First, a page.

Caller ID app exposes information of millions of users

Researchers show how to remotely listen to, record calls from Samsung Galaxy phones

Again, a data leaking relates to the poor security of a MongoDB implementation

The Dalil Caller ID app, developed in Saudi Arabia, has been leaking the information of its users because of its implementation of MongoDB, reported specialists in network security and ethical hacking from the International Institute of Cyber Security.

More than 5 million records have been exposed online for about ten days. The database was discovered by a team of network security experts; the experts tried to contact the company about the incident, although this task has been complicated.

“This app is mainly used by people from Saudi Arabia, Egypt, Palestine and Israel. The reason for the exposure is that the implementation of MongoDB did not have a password”, the experts in network security mention.

The exposed database has several personal details of the users of the app, for example:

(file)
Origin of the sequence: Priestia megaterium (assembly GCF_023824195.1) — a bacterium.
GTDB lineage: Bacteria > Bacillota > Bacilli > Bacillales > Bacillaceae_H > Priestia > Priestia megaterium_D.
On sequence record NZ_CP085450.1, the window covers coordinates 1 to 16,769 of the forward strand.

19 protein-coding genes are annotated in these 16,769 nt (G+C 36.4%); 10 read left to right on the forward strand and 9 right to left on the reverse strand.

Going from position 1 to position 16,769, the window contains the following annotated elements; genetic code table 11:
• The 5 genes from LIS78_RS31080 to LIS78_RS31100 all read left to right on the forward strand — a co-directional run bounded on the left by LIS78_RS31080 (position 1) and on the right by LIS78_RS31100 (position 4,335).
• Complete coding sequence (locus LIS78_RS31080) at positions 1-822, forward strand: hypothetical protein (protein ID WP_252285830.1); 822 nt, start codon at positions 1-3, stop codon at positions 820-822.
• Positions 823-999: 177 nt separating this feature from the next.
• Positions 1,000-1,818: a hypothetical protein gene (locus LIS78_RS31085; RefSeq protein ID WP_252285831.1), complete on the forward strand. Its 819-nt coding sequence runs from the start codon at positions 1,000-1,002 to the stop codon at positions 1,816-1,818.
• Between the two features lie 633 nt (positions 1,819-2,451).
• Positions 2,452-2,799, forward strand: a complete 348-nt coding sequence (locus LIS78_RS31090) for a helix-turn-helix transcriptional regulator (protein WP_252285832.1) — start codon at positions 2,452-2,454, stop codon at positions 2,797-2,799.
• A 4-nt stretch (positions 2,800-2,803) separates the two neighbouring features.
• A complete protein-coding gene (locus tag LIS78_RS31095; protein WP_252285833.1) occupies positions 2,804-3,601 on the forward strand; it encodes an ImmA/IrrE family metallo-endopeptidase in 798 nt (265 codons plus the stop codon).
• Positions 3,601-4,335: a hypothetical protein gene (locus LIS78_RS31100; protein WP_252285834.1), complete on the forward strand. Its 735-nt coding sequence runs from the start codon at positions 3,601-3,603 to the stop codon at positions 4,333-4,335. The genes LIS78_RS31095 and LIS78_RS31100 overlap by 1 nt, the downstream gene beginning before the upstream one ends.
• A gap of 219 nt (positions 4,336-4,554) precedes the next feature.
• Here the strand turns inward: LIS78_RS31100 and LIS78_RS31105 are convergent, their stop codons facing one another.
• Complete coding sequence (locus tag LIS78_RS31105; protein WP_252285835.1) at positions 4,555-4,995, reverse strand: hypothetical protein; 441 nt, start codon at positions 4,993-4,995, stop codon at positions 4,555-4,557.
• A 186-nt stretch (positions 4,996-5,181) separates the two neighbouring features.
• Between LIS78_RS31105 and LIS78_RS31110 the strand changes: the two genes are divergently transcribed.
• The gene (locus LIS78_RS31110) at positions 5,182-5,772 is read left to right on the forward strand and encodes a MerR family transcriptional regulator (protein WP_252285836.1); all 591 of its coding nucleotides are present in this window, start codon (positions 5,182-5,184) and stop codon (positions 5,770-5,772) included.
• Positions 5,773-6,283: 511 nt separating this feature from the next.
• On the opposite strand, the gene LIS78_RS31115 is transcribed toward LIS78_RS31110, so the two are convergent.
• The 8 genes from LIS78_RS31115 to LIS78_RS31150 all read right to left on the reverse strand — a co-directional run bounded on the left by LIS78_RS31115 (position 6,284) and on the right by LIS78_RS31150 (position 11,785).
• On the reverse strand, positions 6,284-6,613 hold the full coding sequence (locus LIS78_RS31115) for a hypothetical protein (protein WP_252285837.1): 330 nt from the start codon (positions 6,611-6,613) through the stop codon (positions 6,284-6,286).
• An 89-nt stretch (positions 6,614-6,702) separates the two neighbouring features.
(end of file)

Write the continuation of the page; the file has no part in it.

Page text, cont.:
• Email address
  • Gender
  • Users’ device model
  • Activity logs
  • Operating system version
  • IMEI Key

Malicious actors could easily trace the location of a device using the leaked information and, because the application is directly linked to the compromised database, it is most advisable for users to reduce dependency to this development.

According to reports, the database contains around 580GB of information and receives about 210,000 new records daily; Even an unidentified malicious actor has already been detected, which has encrypted a portion of the information with malware. Later the ransom note left by the attacker was found, although apparently the developers of the application had not even seen it.

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